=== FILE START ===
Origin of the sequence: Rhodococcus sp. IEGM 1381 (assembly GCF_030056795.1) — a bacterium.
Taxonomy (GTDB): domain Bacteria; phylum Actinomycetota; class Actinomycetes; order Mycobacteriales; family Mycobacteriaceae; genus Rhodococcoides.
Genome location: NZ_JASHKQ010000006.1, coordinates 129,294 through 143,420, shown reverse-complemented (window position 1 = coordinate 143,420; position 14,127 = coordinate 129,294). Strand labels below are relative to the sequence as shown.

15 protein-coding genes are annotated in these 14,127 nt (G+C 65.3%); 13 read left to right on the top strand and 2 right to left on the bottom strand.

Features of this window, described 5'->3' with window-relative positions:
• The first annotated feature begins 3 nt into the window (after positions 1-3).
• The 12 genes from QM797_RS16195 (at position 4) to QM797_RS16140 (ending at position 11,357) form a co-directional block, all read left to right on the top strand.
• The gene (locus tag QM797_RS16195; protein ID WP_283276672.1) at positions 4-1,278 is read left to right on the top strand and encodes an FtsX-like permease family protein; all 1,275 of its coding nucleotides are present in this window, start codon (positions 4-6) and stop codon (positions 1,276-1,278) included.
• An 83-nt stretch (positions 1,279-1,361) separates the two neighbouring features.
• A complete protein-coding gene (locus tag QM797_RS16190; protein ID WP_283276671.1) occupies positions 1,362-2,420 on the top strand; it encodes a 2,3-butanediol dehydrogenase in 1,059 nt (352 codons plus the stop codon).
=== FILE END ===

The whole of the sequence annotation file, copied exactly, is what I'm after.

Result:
Origin of the sequence: Rhodococcus sp. IEGM 1381 (assembly GCF_030056795.1) — a bacterium.
Taxonomy (GTDB): domain Bacteria; phylum Actinomycetota; class Actinomycetes; order Mycobacteriales; family Mycobacteriaceae; genus Rhodococcoides.
Genome location: NZ_JASHKQ010000006.1, coordinates 129,294 through 143,420, shown reverse-complemented (window position 1 = coordinate 143,420; position 14,127 = coordinate 129,294). Strand labels below are relative to the sequence as shown.

15 protein-coding genes are annotated in these 14,127 nt (G+C 65.3%); 13 read left to right on the top strand and 2 right to left on the bottom strand.

Features of this window, described 5'->3' with window-relative positions:
• The first annotated feature begins 3 nt into the window (after positions 1-3).
• The 12 genes from QM797_RS16195 (at position 4) to QM797_RS16140 (ending at position 11,357) form a co-directional block, all read left to right on the top strand.
• The gene (locus tag QM797_RS16195; protein ID WP_283276672.1) at positions 4-1,278 is read left to right on the top strand and encodes an FtsX-like permease family protein; all 1,275 of its coding nucleotides are present in this window, start codon (positions 4-6) and stop codon (positions 1,276-1,278) included.
• An 83-nt stretch (positions 1,279-1,361) separates the two neighbouring features.
• A complete protein-coding gene (locus tag QM797_RS16190; protein ID WP_283276671.1) occupies positions 1,362-2,420 on the top strand; it encodes a 2,3-butanediol dehydrogenase in 1,059 nt (352 codons plus the stop codon).